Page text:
3. Use soap and water for washing: After coming into contact with the caterpillar hairs, wash the affected area with soap and water as soon as possible to minimize irritation.

4. Monitor for damage: While these caterpillars generally cause minimal damage to trees and plants, keep an eye on your garden and assess if any action needs to be taken.

5. Turn to natural predators: Encourage the presence of natural predators, such as birds and beneficial insects, in your garden to help control the caterpillar population.

6. Relocate caterpillars: If you need to remove and relocate the caterpillars, use protective gloves or tools like tweezers to limit direct contact with the irritating hairs.

7. Cultivate healthy soil: A healthier soil environment promotes plant resilience and may help reduce caterpillar populations over time.

Here’s a comparison of some methods for dealing with American dagger moth caterpillars:

Remember, if you’re unsure how to handle an American dagger moth caterpillar situation, it’s best to consult with a professional entomologist or local extension office for guidance.

Distribution and Conservation

The American dagger moth can be found in various regions across North America. They are more commonly spotted in states like Florida and Texas.

The conservation status of the American dagger moth is currently not a major concern. However, it’s essential to preserve the habitats that support their population.

American dagger moths play an integral role in their ecosystem. They are a food source for various predators, while their larvae feed on different host plants.

American dagger moths are an essential part of the food chain. They contribute to ecological balance, so it’s important to maintain this equilibrium.


The American dagger moth is a captivating and vital species native to North America.

While their venomous spines can cause skin irritation, proper first aid can alleviate the symptoms. As an integral part of the ecosystem, preserving their habitats is crucial for maintaining ecological balance.

By understanding and appreciating these unique creatures, we can ensure their continued presence in our natural world.


  1. American Dagger Moth | NC State Extension Publications

Readers’ Mail

Over the years, has received hundreds of letters and some beautiful images asking us about American Dagger Moths (adult, pupa and larva). Scroll down to have a look at some of them.

Letter 1 – Many Banded Daggerwing from Mexico

Striped anglewing butterfly?
January 24, 2010
Thank you for your help in identifying this butterfly found in a jungle, mangrove area on yucatan peninsula in January, 2010.
F Parker
Puerto Morelos, Mexico

Many Banded Daggerwing

Dear F Parker,
This is a Many Banded Daggerwing, Marpesia chiron, a species, according to BugGuide, that ranges from “West Indies and Mexico south to Argentina. Rare stray to south Texas, very rare to Florida and Arizona, one record from Kansas.”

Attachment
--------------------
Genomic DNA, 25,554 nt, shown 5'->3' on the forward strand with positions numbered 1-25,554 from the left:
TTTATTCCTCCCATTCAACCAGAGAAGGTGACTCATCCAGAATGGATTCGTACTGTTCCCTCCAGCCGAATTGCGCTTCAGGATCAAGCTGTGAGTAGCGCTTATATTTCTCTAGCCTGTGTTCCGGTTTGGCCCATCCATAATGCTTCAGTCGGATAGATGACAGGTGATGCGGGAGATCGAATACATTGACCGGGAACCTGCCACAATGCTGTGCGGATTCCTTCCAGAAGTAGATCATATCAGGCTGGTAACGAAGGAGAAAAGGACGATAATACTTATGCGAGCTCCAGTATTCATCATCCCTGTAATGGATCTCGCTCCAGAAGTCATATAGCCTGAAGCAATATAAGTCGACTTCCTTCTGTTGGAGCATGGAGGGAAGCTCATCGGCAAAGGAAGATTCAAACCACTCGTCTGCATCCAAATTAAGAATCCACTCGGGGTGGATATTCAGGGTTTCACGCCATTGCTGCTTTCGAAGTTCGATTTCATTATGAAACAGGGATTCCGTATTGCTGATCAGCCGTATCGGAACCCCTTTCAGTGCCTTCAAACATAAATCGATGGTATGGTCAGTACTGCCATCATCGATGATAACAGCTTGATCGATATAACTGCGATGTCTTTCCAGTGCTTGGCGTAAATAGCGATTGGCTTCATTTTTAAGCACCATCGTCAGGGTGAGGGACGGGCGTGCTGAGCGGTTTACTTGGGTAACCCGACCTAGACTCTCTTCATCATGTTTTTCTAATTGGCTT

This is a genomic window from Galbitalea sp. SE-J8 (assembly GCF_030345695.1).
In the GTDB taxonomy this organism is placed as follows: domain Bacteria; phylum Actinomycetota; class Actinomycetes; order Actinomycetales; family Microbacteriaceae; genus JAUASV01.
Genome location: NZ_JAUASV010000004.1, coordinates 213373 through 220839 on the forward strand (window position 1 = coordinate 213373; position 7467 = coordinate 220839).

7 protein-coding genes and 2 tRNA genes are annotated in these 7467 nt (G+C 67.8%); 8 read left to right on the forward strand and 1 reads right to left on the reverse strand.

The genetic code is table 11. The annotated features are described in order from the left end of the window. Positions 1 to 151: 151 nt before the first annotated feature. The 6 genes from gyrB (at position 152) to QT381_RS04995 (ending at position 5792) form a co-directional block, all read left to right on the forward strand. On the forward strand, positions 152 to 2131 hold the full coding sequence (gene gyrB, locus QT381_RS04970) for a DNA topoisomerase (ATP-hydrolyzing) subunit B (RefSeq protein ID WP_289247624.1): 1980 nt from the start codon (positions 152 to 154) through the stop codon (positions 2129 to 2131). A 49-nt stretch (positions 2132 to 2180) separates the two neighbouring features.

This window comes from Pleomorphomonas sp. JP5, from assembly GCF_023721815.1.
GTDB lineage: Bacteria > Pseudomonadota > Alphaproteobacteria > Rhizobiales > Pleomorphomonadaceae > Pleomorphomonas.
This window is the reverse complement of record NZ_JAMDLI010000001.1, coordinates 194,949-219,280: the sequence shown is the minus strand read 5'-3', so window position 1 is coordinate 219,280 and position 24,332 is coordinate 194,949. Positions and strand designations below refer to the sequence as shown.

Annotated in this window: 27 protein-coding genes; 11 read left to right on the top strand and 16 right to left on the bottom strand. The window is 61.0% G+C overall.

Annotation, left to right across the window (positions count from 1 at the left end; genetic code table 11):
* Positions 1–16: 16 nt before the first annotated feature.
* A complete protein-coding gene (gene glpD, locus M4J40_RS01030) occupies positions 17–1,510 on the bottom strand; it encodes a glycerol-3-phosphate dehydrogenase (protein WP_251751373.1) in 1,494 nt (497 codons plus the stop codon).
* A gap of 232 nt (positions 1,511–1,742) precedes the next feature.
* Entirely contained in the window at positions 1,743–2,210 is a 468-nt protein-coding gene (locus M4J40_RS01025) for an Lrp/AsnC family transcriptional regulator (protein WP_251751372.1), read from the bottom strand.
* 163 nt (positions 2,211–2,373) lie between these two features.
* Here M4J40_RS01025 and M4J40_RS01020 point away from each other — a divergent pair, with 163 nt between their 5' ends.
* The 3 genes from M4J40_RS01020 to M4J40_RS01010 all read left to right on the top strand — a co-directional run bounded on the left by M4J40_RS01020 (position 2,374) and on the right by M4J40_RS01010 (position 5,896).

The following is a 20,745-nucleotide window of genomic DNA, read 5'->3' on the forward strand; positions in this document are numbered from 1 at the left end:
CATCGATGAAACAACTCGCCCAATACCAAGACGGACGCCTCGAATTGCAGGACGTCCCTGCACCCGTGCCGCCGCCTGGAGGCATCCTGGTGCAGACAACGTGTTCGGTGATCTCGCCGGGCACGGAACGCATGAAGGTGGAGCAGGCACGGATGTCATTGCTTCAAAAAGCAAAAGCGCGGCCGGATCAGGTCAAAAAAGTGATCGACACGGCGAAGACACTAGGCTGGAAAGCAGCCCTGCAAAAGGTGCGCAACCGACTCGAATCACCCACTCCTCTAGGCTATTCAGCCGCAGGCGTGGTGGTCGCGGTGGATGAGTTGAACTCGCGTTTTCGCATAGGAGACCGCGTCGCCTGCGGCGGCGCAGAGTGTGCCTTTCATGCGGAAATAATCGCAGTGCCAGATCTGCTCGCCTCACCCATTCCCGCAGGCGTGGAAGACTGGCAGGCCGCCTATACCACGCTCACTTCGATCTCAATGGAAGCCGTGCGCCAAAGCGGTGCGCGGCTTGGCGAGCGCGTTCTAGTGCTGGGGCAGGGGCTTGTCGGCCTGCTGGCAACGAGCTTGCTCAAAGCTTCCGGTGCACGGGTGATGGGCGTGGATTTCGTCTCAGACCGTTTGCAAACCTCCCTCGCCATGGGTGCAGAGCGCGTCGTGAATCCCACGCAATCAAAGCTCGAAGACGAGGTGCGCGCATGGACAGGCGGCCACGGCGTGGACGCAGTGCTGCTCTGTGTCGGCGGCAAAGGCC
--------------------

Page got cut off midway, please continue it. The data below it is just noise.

We have previously posted photos of a related species, the Ruddy Daggerwing, but your photo is a first for the Many Banded Daggerwing.  Thanks for the contribution.

Letter 2 – Pansy Daggerwing from Costa Rica

Subject: Costa Rican Butterfly
Location: Tuis, CR – 2 hours east of San Jose, Costa Rica
February 2, 2013 4:24 pm
I took this picture near Tuis, Costa Rica a few weeks ago. I’ve been unable to identify it without buying a book.
Any help you can give me would be great.
Signature: Jody G

Pansy Daggerwing

Hi Jody,
This is surely a striking butterfly with a stunning color combination.  We did a web search for “orange purple butterfly costa rica” and quickly found this framed specimen on Etsy where it is identified as
Marpesia marcella.  We then searched that name and found a lovely photo on TrekNature where this information is posted: 

“This butterfly is relatively easy to find at the edges of rain forests and near rivers. It is usual to settle on the sand and sedimentary rocks, from which it seems to draw sales. Usually only found above 800 meters in elevation above the sea.”  Learn about Nature Butterflies of the Andes refers to it as the Pansy Daggerwing and states: 

“This species is usually encountered as small groups of up to about 6 males, visiting wet sand or mud to imbibe mineral-laden moisture. In hot weather the butterflies tend to constantly flit from spot to spot, fanning their wings, but occasionally settle for a while and feed while holding their wings erect. In cooler or shady conditions they feed with wings outspread.  Females are elusive, spending most of their lives in the forest canopy, but in overcast weather will sometimes descend to settle on foliage along forest trails.” 

Your individual appears to be puddling to derive moisture and minerals from the moist earth. 

Thank you so much! This is great. I’ve spent hours on every website I can find without success. I was just in your Carnage section. Too bad people don’t get it about spiders.  They are our friends (for the most part)!! And the glass and postcard trick works great.
Thanks again.

Letter 3 – Ruddy Daggerwing and Julia Butterflies Mating

Caterpillar ID
I live in South Florida.
I’ve been ‘searching and squishing’ Tomato Hornworm caterpillars on my tomato plants for over a month now. (Resisting temptation to use poisons). I’m sending you a quite nice photo I took of one before the squish, in case you want it for your site. Today I found a large, superficially similar caterpillar on my fig tree. I know it’s not the same.

But what is it? I’m including two photos of the ‘fig caterpillar’. I suspect it’s a butterfly. I’ve included a photo of a pair of one species I found mating there, and two of another butterfly that spent a lot of time in the tree. The lone butterfly is a species I’d never even seen before.

The tree can well spare a few leaves, and there’s only one of these caterpillars as far as I can tell, so I’ve left it alone. I’m curious to know what it is and if you can identify the butterflies as well, that would be lovely.
Marian Mendez

Ruddy DaggerwingJulia Butterflies Mating

Hi Marian,